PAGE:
Making Whipped Shea Butter isn’t always as easy as 1,2,3. To understand how to formulate your own recipes, you need to decide how you are going to be using the Whipped Shea Butter. You will also need to have a basic understanding of how certain carrier oils work.
Whipped Shea Butters, are mainly heavy body cremes that you can use to moisturize your skin or hair. Since most Whipped Shea Butters do not contain water, there is no need for a preservative. If you add water, extracts, or any juices such as Aloe Vera Juice, you need to use a synthetic preservative in your mix.
Now, on to choosing the oils for our mix! You may be thinking, why add any oil at all? Can’t you just whip the shea butter alone? You can use shea butter alone but, keep in mind that most authentic shea butters, don’t provide much shine and don’t have much glide. I relate it to the feeling of beeswax, without the waxy coating. Adding carrier oils help make applying the shea butter easier and also gives added benefits to the hair and/or skin.
Coconut oil– This oil helps provide, shine, and moisture. Coconut oil alone, for many, just merely sits on the top of the hair and gives it a greasy feeling. Keep in mind that since this oil melts easily, the more you add to your mixture the softer your mixture will be.
Sweet Almond Oil– This oil provides shine and is very light. It does not moisturize, because it doesn’t penetrate the hair well. However, it is a great oil for skin and hair (See CurlyNikki: Benefits of Sweet Almond Oil).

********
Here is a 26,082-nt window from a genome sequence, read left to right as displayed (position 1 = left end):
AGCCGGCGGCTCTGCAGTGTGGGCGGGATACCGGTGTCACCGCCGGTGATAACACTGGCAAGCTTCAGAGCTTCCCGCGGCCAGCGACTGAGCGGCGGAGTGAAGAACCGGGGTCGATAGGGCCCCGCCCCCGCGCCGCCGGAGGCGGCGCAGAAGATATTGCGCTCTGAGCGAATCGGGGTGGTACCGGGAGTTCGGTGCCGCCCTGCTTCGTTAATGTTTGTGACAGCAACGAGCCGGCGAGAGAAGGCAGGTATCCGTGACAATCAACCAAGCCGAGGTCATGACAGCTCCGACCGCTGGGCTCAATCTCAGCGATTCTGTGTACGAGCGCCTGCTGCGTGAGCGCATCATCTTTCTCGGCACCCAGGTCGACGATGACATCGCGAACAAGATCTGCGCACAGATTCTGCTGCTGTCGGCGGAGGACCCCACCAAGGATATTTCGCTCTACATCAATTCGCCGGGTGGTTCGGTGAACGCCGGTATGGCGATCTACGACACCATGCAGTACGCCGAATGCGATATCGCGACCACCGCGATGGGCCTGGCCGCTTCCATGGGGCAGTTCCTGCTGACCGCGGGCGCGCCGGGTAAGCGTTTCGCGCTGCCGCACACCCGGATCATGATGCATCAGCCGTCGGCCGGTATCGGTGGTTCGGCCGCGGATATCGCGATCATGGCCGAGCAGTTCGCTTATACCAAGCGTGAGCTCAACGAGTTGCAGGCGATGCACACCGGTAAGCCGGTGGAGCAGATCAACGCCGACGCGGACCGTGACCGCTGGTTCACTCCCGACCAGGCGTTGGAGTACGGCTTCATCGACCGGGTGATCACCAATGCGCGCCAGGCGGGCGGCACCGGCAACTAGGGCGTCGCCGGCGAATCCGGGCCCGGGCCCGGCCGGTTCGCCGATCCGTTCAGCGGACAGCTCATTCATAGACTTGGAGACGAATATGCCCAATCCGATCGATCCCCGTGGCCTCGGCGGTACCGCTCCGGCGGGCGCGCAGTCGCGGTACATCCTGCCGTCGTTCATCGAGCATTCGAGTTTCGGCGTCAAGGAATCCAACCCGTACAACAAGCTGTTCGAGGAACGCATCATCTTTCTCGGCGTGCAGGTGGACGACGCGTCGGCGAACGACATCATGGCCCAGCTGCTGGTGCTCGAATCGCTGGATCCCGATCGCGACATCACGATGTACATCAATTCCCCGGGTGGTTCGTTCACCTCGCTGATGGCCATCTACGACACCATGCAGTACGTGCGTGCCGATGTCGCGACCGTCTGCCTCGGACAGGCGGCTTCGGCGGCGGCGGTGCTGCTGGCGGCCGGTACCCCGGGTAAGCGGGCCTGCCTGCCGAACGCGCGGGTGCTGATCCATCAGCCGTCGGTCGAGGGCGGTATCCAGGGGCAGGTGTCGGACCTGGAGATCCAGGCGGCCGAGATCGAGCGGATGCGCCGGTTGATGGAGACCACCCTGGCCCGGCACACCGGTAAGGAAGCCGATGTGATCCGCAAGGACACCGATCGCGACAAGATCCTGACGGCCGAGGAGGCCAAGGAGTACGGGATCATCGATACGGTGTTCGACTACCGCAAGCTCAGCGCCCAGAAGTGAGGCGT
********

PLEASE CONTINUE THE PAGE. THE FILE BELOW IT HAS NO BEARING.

Olive Oil– This oil is fairly heavy. It tends to not work well in butter for the skin but is great in small amounts in butter for the hair. This oil adds a significant amount of shine and it penetrates the hair shaft. Remember, this oil can leave the hair or skin feeling greasy or weighed down, so it should be used sparingly.
Castor Oil– This oil is a humectant, it aids in adding moisture to the hair shaft. This oil is best used in hair butters as it can be a bit sticky and hard to smooth onto the skin. But, be careful, if you live in a dry climate. This oil takes moisture from the air and adds it to your hair if there is no moisture in the air…well you may end up with dry hair.
Avocado Oil– This is a light oil, that can penetrate the hair shaft. It adds shine to the hair and skin. This oil has a lot of benefits for the hair and skin (See Healthline: What are the Benefits of Using Avocado Oil on the Hair).
Safflower, Sunflower, Babassu, Apricot Kernel, Emu, and many other oils are also useful in making Whipped Shea Butter.
Below are two basic Whipped Shea Butter Recipes you can try and also tweak to your liking!